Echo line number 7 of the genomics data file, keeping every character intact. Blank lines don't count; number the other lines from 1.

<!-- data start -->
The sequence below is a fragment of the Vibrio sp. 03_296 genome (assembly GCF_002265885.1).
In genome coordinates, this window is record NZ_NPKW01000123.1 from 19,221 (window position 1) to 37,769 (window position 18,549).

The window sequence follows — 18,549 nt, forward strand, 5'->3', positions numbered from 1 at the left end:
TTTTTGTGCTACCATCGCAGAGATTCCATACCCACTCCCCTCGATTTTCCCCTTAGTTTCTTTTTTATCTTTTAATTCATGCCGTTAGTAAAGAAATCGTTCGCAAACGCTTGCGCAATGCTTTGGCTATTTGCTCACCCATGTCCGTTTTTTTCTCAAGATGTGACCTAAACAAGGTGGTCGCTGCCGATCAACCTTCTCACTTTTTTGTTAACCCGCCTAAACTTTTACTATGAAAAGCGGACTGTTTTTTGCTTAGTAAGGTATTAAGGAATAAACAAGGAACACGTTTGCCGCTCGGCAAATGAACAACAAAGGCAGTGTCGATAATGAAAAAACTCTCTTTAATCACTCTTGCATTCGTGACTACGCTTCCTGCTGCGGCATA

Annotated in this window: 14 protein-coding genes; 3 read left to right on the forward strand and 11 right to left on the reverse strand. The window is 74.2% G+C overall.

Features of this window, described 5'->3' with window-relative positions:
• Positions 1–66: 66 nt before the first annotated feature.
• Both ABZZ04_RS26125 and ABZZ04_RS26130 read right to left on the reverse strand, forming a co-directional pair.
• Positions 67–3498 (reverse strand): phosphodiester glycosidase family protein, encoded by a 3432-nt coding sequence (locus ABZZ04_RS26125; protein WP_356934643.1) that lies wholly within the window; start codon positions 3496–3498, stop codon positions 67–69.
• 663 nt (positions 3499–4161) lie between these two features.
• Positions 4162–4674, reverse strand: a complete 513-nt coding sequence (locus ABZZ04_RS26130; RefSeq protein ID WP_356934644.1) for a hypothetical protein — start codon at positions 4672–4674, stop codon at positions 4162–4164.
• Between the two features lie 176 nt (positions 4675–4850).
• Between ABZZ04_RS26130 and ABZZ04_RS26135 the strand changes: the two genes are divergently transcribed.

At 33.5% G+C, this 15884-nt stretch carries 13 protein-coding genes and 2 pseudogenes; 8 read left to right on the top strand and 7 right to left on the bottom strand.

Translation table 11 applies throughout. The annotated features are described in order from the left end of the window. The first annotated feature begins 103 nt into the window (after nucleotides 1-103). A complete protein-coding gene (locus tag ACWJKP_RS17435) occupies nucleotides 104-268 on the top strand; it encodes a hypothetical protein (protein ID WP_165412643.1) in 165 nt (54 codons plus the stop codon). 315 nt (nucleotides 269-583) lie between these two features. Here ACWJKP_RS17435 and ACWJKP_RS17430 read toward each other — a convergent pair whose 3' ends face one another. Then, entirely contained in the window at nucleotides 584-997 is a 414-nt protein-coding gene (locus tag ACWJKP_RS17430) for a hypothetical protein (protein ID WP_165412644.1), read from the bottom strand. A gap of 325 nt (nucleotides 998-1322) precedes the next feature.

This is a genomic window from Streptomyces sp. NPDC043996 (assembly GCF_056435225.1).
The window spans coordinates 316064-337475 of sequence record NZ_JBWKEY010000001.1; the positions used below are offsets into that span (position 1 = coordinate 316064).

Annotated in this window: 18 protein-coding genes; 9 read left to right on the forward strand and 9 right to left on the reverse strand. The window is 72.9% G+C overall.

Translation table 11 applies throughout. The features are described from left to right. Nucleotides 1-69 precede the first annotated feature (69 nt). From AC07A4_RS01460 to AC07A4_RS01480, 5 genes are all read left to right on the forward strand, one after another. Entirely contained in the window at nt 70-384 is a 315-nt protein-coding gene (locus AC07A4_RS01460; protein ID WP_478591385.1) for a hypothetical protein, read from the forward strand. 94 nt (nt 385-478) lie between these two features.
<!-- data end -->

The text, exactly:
• Positions 1–66: 66 nt before the first annotated feature.